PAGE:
The Hustle

The Hustle is the only rhythm dance that doesn’t also qualify as a swing dance. In fact, while the swing dances have their roots way back in the 1920s, ‘30s and ‘40s, the Hustle only came into existence in the 1970s, when disco music captured the tastes of the nation.

Originally, the style developed as a solo dance performed at clubs; however, enthusiasts eventually created a partnered version of the dance as well.

The Hustle combines a three-beat count with a four-step pattern of movement. Dancers perform the first two of these steps quickly, then slow down for the next two steps. While dancing, they move back and forth on the floor. People commonly include the Hustle in the swing and rhythm category because, like the swing dances, it places an emphasis on limb and torso movement. In this case, movement centers on the knees and hips.

Learning Swing and Rhythm Dances

There are plenty of resources available for learning swing and rhythm dance styles. Some people learn best from videos, which include professional productions with detailed directions from trained instructors, as well as amateur productions made by dance enthusiasts who want to share their skills with others. Typically, however, the most foolproof way to learn how to perform any style of dance is to get in-person instruction at a professional dance studio.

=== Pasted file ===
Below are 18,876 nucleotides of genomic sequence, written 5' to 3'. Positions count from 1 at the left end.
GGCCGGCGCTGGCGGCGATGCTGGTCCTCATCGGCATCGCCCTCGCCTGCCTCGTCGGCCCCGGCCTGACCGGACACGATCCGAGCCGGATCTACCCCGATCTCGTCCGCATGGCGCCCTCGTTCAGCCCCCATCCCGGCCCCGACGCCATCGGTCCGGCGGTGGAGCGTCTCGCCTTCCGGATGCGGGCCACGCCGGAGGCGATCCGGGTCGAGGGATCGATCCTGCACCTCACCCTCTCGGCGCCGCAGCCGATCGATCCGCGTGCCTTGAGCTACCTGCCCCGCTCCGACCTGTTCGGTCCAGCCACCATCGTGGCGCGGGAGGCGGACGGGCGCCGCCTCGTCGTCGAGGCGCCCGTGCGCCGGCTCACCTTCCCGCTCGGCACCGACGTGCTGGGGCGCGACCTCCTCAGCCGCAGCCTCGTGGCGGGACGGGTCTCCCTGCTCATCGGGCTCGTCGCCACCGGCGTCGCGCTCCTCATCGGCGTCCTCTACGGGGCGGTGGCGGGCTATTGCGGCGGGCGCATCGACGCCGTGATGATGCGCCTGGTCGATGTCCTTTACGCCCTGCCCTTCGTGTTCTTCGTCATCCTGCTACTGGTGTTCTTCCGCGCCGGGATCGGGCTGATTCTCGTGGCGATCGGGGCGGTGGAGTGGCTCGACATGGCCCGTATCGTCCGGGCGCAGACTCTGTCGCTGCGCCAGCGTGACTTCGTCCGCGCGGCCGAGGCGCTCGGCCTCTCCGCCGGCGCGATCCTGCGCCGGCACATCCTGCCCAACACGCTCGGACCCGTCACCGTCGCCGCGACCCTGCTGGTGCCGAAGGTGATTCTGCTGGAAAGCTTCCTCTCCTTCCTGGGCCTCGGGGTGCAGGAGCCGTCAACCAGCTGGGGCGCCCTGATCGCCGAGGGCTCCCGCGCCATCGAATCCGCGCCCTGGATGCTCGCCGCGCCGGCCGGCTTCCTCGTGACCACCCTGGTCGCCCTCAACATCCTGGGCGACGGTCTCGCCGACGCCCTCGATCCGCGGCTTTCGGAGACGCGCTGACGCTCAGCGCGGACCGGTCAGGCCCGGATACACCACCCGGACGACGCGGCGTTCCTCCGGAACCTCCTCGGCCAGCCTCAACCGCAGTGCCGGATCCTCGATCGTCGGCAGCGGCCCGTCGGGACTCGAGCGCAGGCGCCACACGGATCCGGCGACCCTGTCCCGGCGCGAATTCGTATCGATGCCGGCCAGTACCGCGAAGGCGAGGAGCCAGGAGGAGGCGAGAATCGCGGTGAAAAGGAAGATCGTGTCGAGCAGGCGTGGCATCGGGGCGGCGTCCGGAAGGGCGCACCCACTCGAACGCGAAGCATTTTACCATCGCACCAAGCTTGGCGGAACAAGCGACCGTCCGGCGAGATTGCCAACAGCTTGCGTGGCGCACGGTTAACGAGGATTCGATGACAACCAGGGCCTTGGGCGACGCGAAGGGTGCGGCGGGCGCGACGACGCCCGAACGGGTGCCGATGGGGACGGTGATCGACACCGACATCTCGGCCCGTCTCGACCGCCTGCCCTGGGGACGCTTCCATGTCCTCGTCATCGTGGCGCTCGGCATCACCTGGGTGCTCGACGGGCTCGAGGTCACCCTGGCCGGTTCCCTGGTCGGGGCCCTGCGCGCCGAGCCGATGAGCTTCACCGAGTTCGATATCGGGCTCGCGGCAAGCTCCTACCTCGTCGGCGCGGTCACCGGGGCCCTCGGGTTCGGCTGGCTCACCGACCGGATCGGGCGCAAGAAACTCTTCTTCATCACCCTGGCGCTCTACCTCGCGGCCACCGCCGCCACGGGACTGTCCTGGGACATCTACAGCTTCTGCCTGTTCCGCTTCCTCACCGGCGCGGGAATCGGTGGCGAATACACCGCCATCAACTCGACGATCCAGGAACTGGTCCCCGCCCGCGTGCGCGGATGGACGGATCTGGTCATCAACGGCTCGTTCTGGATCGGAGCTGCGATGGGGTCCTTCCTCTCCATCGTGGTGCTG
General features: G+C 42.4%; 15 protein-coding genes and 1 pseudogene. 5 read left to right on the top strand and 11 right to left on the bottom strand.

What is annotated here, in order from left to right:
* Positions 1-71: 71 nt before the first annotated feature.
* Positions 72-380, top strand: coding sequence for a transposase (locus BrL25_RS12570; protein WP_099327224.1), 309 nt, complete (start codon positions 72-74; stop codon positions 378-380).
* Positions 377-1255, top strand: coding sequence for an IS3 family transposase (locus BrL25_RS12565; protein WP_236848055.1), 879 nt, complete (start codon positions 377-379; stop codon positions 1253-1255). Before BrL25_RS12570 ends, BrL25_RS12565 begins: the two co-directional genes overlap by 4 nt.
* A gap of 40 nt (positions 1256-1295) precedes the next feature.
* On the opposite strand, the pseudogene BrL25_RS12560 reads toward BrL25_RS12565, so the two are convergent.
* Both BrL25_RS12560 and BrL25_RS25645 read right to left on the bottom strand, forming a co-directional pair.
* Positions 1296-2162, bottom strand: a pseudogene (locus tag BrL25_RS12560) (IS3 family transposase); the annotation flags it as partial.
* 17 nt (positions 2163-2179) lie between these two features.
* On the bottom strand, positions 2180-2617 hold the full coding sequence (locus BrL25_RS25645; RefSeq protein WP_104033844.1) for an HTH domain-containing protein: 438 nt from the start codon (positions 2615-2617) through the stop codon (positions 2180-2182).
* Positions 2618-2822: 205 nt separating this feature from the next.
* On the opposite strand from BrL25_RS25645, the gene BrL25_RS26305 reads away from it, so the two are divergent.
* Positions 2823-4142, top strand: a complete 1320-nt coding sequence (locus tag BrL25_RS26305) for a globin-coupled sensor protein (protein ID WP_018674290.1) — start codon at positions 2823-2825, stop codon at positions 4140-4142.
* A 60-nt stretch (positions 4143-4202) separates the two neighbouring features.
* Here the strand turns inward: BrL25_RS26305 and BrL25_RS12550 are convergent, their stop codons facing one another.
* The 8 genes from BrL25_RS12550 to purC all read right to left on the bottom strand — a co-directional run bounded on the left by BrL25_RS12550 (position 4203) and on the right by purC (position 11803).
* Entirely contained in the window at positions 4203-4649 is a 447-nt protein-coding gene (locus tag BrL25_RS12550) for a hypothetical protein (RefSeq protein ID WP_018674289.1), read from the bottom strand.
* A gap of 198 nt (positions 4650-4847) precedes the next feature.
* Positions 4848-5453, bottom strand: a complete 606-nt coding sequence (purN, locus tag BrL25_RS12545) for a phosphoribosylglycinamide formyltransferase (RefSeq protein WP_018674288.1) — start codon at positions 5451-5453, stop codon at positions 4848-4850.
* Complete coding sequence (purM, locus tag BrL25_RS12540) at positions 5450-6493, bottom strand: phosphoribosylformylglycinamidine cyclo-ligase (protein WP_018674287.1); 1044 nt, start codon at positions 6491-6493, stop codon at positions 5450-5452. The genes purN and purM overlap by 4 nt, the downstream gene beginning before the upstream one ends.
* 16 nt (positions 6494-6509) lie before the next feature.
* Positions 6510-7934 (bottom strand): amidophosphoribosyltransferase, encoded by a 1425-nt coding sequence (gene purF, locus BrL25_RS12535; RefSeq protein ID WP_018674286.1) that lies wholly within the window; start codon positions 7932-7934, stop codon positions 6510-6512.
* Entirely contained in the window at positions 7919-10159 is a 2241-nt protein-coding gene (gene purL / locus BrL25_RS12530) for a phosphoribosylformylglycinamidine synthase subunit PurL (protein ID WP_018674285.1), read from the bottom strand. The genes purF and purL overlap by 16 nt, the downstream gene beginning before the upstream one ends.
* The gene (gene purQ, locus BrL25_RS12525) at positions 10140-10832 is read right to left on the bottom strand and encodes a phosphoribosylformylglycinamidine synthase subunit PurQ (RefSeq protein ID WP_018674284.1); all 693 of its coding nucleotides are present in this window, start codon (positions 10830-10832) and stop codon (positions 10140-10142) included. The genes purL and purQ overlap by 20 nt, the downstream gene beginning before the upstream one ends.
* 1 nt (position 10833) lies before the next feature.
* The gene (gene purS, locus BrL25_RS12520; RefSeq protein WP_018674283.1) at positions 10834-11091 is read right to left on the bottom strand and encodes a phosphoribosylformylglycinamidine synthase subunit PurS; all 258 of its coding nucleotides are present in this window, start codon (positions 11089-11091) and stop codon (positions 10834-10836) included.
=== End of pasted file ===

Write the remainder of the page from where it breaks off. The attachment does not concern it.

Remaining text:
Most dance studios feature group classes, as well as individual classes that provide one-on-one instruction. However, not all studios hire trained instructors who thoroughly know the dances they teach, and also know how to convey their knowledge in a fun, exciting environment. Before choosing your instructor, make sure that he or she really understands the mechanics of swing and rhythm dances. In addition, make sure that your instructor has sufficient teaching experience.

Author Biography

Steve Platt is the proud owner of five Arthur Murray franchises including Arthur Murray Torrance.  Do you want to get motivated? Go to your PC and print out calendars 2016. Then, write out some goals of what you want to do with your life. Write in the goal dates of when you want to take your first dance lesson, perform your first routine, and compete in your first competition!